A Consultant Physician at St Pauls Hospital, Dr. Joseph Gbadegeshin, has urged Nigerians to embrace good dietary habits and exercise to prevent obesity.
Obesity and overweight has become a serious problem all over the county.
“Obesity is a concern because of its implications on the health of an individual as it increases the risk of many diseases and health conditions. Obesity remains a serious health issue due to the various medical complications associated with it. This includes diabetes, high blood pressure, high cholesterol, bone problems and sleep apnea.”
According to the World Health Organization (WHO) back in 2005 approximately 1.6 billion adults over the of age 15+ were overweight, at least 400 million adults were obese and at least 20 million children under the age of 5 years were overweight. The Nigerian Report Card showed that 12 percent of Nigerian children are obese and overweight.
Dr. Gbadegeshin noted that sexual attitude, behaviour and practice are what constitute to your sexuality. This varies between individuals and it includes the physical; which encompasses sexual intercourse and practice. Because of the totality of sexuality, obese condition in both male and female can affect sexual performance, enjoyment and satisfaction respectively.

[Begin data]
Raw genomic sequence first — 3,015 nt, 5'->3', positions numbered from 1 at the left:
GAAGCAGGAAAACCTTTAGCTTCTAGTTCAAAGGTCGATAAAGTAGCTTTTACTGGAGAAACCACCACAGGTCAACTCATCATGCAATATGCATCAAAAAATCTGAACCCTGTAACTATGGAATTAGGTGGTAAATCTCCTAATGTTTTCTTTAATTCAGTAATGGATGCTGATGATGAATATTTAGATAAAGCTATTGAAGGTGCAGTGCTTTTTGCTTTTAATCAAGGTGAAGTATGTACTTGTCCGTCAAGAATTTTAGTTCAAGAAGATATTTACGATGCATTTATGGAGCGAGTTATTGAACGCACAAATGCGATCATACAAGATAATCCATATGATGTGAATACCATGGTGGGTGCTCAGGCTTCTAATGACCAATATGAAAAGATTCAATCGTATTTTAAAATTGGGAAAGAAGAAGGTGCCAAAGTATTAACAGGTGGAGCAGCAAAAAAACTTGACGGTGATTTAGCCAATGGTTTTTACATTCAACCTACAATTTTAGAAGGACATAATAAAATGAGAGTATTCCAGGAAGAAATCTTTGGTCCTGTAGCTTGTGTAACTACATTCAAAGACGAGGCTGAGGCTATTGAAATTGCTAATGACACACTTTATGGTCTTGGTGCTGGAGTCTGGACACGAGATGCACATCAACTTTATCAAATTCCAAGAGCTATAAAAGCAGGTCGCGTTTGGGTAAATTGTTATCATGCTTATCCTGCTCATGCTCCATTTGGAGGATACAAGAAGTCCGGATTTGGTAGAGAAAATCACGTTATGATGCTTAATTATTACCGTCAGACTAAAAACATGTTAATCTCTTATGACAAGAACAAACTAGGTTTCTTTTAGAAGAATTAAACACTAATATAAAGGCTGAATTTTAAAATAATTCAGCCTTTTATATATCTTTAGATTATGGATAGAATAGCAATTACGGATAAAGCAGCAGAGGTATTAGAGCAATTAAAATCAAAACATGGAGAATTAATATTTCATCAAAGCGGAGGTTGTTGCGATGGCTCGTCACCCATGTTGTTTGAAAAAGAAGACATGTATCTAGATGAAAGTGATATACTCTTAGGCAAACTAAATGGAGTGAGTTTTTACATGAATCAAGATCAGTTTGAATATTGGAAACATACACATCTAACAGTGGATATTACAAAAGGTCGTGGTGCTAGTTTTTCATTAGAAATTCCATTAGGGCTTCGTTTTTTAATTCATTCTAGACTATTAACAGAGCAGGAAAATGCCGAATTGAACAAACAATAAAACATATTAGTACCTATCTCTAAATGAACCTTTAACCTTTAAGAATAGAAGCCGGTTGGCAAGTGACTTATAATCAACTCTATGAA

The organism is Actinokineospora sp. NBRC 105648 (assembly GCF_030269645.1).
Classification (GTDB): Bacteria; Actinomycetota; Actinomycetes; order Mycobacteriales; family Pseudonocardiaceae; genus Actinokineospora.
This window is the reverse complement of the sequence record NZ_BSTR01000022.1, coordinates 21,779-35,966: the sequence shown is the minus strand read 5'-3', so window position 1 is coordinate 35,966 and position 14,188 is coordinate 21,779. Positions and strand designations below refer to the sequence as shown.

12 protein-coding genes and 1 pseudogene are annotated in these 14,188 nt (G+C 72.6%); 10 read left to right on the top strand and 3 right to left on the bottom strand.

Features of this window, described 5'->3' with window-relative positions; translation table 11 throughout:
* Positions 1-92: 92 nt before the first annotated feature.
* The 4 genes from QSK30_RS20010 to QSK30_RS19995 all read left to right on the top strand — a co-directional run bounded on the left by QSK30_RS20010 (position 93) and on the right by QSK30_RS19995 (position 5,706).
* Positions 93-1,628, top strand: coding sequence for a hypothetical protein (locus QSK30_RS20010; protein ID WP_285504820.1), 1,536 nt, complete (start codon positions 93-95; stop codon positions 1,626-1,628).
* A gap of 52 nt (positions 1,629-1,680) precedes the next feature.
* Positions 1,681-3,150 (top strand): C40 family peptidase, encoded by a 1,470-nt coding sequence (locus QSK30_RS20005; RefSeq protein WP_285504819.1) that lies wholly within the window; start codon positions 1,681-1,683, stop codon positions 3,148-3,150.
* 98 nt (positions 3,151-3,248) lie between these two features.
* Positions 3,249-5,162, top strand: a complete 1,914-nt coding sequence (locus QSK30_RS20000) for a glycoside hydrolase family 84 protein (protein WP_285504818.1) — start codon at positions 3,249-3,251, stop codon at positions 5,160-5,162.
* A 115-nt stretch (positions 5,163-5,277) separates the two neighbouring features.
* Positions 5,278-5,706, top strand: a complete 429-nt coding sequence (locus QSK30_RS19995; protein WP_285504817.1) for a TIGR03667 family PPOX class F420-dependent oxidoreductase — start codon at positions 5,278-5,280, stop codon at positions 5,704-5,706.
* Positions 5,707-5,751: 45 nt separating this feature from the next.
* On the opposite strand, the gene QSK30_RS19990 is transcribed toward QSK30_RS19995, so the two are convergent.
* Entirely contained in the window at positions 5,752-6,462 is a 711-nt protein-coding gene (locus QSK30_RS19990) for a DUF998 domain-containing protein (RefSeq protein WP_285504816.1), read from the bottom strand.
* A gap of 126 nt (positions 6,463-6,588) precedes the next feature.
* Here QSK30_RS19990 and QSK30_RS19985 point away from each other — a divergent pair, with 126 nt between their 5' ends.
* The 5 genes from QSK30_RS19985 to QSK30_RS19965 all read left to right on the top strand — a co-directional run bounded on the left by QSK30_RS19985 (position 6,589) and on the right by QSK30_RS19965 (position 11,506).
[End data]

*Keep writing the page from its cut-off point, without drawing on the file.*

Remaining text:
This can manifest as reduced sexual drive or desire, lack of self esteem in sexual relationship and sexual performance.
Obese individuals commonly experience some sexual dissatisfaction or sexual difficulties related to their weight. In males, for example, it has been proven that obesity can lower sexual satisfaction and cause erectile dysfunction. The relationship between obesity and female sexual dysfunction is less clear, though obesity may lead to reduced sexual desires in women. Obese people may experience social stigmatization, discrimination and prejudice because of their weight. Poor self-esteem and body image affect overall sexuality.
Overweight people may feel like sexual misfits, unattractive and undesirable, causing them to avoid potential or actual sexual relationships. Generally, those people who consider their weight to be a real problem and who seek treatment are those who have the highest rates of s3xual problems.
Obesity can also be related to sexuality in the reverse fashion. If you have had problems with your sexuality or have been the victim of sexual abuse, you may turn to binge or comfort eating to help deal with your experiences. Psychological issues may cause you to use your weight as a means of avoiding relationships or intimacy. A doctor or psychologist can help you to explore the underlying basis for your problems.
A variety of different treatments to combat obesity are available, including lifestyle changes, weight loss drugs, meal replacement programmes and surgical procedures.